A first attempt at punditry: Apple switches to Intel CPUs

    I figured now was a good time to give my first attempt at industry punditry a go. If you're impressed with what you read below, then you really should interview me for your paper, send me a brown paper bag full of money, or make me a director of your company. It's how people say thank you in the corporate world, and as such is only polite.

    "I felt something, a disturbance in the network, as if a million mac zealots cried out in horror and were suddenly silenced."

    First off, I imagine that there are some fairly sad engineers at IBM today, and I feel for them. It must be horrid to have your baby taken by a guy in a turtle neck sweater and thrown into a garbage compactor. I know it wont help much, but I happen to have a lot of beer at home, and if any of you would like to drop in to help me drink it, then I'm sure we can sort something out. I'll even call a taxi to get you home afterwards.

    We all need to remember that Apple is a very smart company, even if they don't have the Power PC engineering team at IBM's best interests in mind. Steve Jobs wont have done anything he thinks will put Apple at risk, and he knows what he's doing. Remember, Apple has done this once before...

    Why didn't they switch to Sun hardware?

    Jonathan Schwartz proposed that Apple move to Sun processors, but tieing your platform to a hardware manufacturer with historical difficulties making a profit doesn't seem like a particularly brilliant idea to anyone apparently. Including Steve. Additionally, Apple is probably jumping away from IBM for one of two reasons -- they didn't like being beholden to someone who was their only option for the processor (does Motorola still make Power PC chips?), and price. Sun is unlikely to have a price advantage over Intel, given that Sun itself uses x86 chips for it's low end machines.

    Oh my God, we all have to re buy our applications!

    Yes, yes you are. Then again, this has always been the way that Apple plays the game. They sell you a machine, support you for a couple of years, and then sell you a new machine. Running OX 9 on your imac from 5 years ago? I feel your pain. Basically, Apple just wants you to go out and buy a new machine. So, get on with it. That new machine will ship with new applications compiled for the new architecture, so for the 99% case things will just work, which is what Apple wants.

    The sky is falling!


    Now they have to compete on a platform controlled by Microsoft!

    I was initially startled that Apple would move from a platform that they control and which is tightly defined by them to one which is basically controlled by Microsoft (as shown by the pain that other people have implementing things like ACPI, when most BIOSes are coded to work around bugs in Windows 95 or 98 which mean that the Linux folk end up having to try to be bug for bug compatible with old Windowses or have some other workaround). Thinking about this some more this morning, this simply isn't the case.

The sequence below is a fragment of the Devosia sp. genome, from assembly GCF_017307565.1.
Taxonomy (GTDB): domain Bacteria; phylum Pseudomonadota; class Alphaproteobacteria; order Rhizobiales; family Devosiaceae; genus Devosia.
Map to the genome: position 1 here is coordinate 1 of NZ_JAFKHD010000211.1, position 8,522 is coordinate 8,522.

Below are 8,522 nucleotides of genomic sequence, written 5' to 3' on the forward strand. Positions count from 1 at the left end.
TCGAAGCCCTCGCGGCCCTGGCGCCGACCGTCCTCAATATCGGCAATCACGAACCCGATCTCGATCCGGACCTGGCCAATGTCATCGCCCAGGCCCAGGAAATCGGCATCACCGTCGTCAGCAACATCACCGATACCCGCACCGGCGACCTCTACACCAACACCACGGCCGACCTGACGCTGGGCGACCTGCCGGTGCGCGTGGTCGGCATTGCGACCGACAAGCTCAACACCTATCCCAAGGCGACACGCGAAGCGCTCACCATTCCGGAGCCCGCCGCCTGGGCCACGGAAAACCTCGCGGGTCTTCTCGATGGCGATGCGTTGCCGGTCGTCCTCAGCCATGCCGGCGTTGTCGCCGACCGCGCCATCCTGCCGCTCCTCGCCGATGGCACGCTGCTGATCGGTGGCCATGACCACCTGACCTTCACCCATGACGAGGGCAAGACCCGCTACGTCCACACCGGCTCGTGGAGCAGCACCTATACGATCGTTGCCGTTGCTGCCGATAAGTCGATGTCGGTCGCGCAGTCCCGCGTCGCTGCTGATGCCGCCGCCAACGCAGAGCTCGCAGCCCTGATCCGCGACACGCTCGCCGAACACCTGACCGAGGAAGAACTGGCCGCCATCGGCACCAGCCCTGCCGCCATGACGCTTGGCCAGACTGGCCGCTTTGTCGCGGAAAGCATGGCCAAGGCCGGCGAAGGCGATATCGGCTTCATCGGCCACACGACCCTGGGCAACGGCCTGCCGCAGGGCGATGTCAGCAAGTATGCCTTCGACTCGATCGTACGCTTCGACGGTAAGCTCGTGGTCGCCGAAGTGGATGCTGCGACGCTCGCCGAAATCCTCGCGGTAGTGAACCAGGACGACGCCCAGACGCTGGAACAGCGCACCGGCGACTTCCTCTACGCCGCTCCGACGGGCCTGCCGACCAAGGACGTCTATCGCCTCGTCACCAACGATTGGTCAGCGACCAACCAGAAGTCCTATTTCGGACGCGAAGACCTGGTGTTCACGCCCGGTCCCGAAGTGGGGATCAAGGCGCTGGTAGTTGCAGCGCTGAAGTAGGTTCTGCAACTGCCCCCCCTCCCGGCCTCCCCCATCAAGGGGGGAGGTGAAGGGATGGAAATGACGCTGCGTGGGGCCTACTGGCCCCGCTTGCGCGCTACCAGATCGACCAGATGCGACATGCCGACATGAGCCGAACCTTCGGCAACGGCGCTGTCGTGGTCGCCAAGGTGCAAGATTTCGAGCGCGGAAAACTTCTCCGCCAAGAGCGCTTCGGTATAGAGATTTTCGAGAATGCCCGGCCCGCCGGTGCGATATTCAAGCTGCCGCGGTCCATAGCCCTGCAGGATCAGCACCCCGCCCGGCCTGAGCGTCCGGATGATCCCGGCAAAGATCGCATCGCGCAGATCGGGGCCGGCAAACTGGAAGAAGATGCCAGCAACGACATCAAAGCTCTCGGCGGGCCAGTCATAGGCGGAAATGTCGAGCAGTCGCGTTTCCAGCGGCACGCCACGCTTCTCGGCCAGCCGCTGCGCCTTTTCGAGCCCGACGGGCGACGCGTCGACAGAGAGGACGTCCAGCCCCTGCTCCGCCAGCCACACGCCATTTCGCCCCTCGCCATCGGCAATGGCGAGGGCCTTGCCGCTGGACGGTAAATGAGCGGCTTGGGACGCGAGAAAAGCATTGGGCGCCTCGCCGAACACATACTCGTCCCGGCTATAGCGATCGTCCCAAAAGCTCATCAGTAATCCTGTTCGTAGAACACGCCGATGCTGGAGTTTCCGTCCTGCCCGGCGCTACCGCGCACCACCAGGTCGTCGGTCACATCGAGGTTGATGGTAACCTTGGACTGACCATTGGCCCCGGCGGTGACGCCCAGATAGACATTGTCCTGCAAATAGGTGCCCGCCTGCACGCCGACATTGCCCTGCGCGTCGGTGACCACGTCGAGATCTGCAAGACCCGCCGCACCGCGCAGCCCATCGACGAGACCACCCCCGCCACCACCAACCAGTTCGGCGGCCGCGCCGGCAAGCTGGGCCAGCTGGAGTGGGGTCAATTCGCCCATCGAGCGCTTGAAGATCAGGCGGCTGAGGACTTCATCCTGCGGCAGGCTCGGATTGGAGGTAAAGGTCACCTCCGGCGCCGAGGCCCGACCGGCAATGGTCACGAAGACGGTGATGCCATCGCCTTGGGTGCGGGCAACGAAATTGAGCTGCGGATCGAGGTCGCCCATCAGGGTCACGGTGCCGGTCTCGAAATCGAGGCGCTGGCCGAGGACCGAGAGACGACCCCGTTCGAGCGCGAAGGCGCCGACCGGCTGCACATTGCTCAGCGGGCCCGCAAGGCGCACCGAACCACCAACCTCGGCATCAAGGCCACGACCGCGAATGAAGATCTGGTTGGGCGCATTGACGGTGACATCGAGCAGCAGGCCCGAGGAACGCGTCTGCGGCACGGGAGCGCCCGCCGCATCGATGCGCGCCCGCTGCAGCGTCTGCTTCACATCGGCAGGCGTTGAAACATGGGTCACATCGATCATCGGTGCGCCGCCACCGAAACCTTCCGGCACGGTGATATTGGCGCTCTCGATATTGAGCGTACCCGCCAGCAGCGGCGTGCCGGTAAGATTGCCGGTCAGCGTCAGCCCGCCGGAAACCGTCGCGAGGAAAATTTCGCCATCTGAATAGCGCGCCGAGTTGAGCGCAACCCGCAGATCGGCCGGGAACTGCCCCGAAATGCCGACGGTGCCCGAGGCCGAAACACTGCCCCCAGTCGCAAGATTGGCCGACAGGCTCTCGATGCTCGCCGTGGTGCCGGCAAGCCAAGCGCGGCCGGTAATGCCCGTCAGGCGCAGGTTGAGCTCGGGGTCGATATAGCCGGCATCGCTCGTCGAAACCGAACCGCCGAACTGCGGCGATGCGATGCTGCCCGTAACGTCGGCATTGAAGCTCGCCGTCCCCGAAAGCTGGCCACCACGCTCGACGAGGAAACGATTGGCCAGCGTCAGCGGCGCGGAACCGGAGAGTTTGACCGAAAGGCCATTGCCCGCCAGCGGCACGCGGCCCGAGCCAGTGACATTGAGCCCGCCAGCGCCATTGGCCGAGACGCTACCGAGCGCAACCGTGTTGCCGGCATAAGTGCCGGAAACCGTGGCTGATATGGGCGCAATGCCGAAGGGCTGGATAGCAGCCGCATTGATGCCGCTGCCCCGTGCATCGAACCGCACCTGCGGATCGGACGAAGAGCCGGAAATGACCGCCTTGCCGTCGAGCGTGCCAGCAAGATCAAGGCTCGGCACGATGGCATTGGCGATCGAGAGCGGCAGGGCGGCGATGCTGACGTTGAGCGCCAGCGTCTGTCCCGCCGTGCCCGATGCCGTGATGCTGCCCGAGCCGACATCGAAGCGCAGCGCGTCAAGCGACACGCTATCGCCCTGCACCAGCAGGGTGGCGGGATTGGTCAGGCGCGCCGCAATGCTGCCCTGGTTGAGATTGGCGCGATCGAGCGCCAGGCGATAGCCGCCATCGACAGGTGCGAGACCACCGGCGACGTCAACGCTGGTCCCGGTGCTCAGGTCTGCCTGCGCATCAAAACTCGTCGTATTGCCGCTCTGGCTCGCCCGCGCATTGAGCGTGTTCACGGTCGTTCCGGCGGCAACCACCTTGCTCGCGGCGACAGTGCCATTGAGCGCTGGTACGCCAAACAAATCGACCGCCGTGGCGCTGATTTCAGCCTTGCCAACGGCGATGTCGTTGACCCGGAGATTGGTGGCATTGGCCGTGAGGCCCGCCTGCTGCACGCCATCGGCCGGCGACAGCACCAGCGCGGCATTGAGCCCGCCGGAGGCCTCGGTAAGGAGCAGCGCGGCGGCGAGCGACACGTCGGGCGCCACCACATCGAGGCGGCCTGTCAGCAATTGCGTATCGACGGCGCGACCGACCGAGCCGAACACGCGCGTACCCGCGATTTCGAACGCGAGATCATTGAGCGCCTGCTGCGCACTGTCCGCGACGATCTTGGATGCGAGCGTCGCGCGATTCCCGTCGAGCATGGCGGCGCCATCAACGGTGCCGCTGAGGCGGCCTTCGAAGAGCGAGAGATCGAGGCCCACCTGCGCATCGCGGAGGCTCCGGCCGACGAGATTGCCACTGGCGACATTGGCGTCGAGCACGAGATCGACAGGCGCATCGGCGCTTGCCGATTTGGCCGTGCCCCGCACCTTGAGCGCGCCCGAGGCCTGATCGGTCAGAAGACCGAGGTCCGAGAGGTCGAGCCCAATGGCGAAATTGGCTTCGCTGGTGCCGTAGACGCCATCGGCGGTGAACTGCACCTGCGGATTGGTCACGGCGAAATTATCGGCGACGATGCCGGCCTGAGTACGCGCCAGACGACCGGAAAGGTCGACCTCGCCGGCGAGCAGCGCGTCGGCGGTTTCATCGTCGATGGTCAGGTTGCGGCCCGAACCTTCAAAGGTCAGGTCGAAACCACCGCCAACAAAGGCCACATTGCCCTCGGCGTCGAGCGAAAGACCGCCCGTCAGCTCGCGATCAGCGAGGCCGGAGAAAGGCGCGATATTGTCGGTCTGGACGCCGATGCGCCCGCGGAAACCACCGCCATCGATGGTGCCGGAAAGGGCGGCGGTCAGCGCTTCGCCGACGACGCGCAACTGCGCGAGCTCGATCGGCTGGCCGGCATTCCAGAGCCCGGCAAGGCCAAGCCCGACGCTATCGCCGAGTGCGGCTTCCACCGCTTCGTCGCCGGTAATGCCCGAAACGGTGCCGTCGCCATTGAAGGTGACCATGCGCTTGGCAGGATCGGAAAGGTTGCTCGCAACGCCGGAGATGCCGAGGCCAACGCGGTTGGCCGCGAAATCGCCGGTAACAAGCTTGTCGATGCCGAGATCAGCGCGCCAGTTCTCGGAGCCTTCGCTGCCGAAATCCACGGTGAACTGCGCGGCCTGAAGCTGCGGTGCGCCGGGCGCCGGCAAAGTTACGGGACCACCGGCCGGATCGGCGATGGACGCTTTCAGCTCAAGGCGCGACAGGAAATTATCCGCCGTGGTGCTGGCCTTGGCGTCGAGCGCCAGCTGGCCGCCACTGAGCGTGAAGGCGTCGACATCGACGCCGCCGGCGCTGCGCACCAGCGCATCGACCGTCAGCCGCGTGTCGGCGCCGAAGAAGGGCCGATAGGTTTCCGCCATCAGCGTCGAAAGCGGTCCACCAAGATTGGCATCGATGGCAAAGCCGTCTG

IBM supplies the CPUs in current Macintosh machines, but that doesn't mean that they exert a lot of control over the architecture. Apple still makes the mother board, controls what is in the chip set, and can make reasonable assumptions about what else is in the machine. This is still the case when they jump to an Intel CPU -- I imagine that they'll still make their own mother boards and tightly control the chip sets that they use so that they only have to code for the well controlled case. Apple is also big enough that if they find a bug in a chip, they can have the manufacturer fix it, which makes their job easier than the Linux people.

    This view is confirmed by Apple Senior Vice President Phil Schiller who says that Apple has no plans on supporting other manufacturers' hardware.

    They want to sell a beige box like we all have in the corner?

    Raible Designs suggests that Apple should stay in the hardware game, and he is right. Apple has always had it's biggest strength in it's excellent industrial design, and I can't see that changing any time soon. The beige box in the corner simply isn't an interesting machine to the people who buy Apples -- because they want a well integrated machine which looks good and makes other people jealous. They'll get that in their new Intel based Apples, and wont even notice the change.

    Tags for this post: mac pundit intel cpu powerpc switch
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posted at: 17:19 | path: /mac/pundit | permanent link to this entry